You’re used to washing sheets (and hopefully pillowcases), but you may not know how to wash pillows or why you should bother at all. While you sleep, your pillow absorbs dead skin cells, body oils, and sweat, as well as allergens. We know it’s gross, but don’t freak out.
Regularly washing your pillowcases helps combat this, but your pillow still needs to be cleaned often as well. Most pillows should be washed every six months, but others, like memory foam, need attention every two to three months.
Just like you, those pillows of yours need regular care. Take a minute to fluff them up weekly and let them hang outside in the sun every couple of months to get rid of any excess moisture. You should also regularly vacuum your pillows (as you would your mattress). Do this occasionally, but also do it pre-wash to get some of the more surface-level gunk out of your pillow.
Once you’ve vacuumed your pillows, you might want to spot clean if there are visible marks. This can be done with a regular dish towel and a mild soap solution. Gently scrub out the stains, taking extra care with foam pillows as you don’t want them to tear.
Spot cleaning blood out of a pillow is a bit different. If this happens, clean them similar to how you’d wash blood out of a sheet.
Many pillows will survive in a washer, but they need slightly different care. Before throwing any pillow in the wash, know what kind of fill it has and inspect the fabric for rips or tears. You won’t want the fill clogging up your washer, trust us.
To avoid unevenly distributed loads, always throw two pillows in at a time. You’ll also want to set the spin speed to a higher setting to remove as much excess water as possible. And as always, check the tags or the company’s website for specific cleaning instructions, like these for Casper pillows.
Down pillows are fairly simple to wash. They can be cleaned in a washing machine at any temperature, but be aware that warm and hot water can potentially shrink the fabric. Use a mild powder soap and add an extra rinse cycle to rid your pillows of remaining soap.
Feather and down pillows generally can be washed the same way. Any temperature can be used in the washing machine, but a colder temperature is recommended to avoid fabric shrinkage. Use a gentle setting and extra rinse cycle to remove leftover suds.
Because liquid ruins buckwheat hulls, the hulls themselves shouldn’t be placed in the washer. To clean the cover, remove the buckwheat hulls and place them in a large tub. Be aware of any special instructions on the cover’s tag before placing it in the washer. To care for the buckwheat, place them evenly on a baking sheet or something similar and move to a windowsill or outside for the sun to dry out any moisture within.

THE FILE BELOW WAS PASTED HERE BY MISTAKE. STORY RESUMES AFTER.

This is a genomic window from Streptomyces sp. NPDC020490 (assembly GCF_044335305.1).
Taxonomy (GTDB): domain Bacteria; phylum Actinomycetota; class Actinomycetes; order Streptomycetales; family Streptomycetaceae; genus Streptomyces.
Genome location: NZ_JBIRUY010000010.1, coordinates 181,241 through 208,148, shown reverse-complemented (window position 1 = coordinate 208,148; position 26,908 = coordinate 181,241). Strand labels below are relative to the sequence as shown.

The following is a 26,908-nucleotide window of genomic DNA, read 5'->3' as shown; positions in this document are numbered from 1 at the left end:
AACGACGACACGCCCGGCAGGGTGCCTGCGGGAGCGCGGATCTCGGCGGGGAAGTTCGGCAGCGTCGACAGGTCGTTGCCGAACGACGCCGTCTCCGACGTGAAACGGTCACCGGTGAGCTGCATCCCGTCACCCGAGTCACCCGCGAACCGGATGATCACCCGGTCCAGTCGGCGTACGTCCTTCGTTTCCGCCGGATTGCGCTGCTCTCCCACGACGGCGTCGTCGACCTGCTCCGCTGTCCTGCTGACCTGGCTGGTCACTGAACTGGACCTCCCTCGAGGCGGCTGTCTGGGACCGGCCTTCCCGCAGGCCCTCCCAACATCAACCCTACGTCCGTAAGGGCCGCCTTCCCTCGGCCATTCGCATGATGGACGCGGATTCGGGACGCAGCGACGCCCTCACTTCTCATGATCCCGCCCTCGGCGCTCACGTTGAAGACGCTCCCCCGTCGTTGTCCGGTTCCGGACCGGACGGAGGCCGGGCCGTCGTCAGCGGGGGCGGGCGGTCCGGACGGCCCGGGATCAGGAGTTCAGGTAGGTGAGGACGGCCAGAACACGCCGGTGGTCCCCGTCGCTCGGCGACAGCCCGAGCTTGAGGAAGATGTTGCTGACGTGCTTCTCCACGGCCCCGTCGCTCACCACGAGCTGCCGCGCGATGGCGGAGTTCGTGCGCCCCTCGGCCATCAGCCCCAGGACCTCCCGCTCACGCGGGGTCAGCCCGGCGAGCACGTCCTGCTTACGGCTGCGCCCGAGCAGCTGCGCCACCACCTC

While memory foam can be a lifesaver for some during the night, they need a little extra TLC when it comes to cleaning. Avoid the washer and instead opt for hand-washing or vacuuming and spot treating. Hand-washing is best done by filling your bathtub with water and a mild, low suds detergent. Submerge the pillow and allow the water and soap solution to seep all the way through. Rinsing can be done the same way.
Feather and down pillows can both be dried in a dryer on a no-heat, air-dry setting or tumble-dry low setting. Use tennis balls or dryer balls to fluff the pillows and prevent clumping. Pillows that can’t be dried in a dryer, like memory foam, should be air-dried. If possible, let them hang on a clothesline outside (but only when it’s not humid).
Allow your pillows to dry completely before using them again. If you’re unsure if your pillow is thoroughly dry, follow the age-old saying, “it’s better to be safe than sorry,” and let it dry out longer. If you do end up using a wet or damp pillow, you risk mildew.
No matter the method you use, drying your pillows can take several hours. Check in every hour or so to see if they need to dry out longer. Squeeze each pillow one at a time to feel for any dampness as you go.
If you’ve just finished washing your pillow and it still has the same odors it had before washing, it’s time to toss. Old pillows that stay folded in half without your assistance also indicate it’s time for a replacement.
Pillows that didn’t smell before washing but began to afterward probably weren’t dried long enough. Wash it again and let it dry for a longer period of time. To extend the life of your pillows, use a cover under your pillowcase and wash both regularly.
Now that you know how to wash pillows, it’s time to add them to your cleaning schedule and reap the benefits. If your washing machine is big enough to handle it all in one go, throw your sheets and pillowcases in the wash together and get ready for the best sleep of your life.
If it’s time to start looking for a new pillow but you’re not sure what to get, try out our Original Casper Pillow for the ultimate night’s sleep.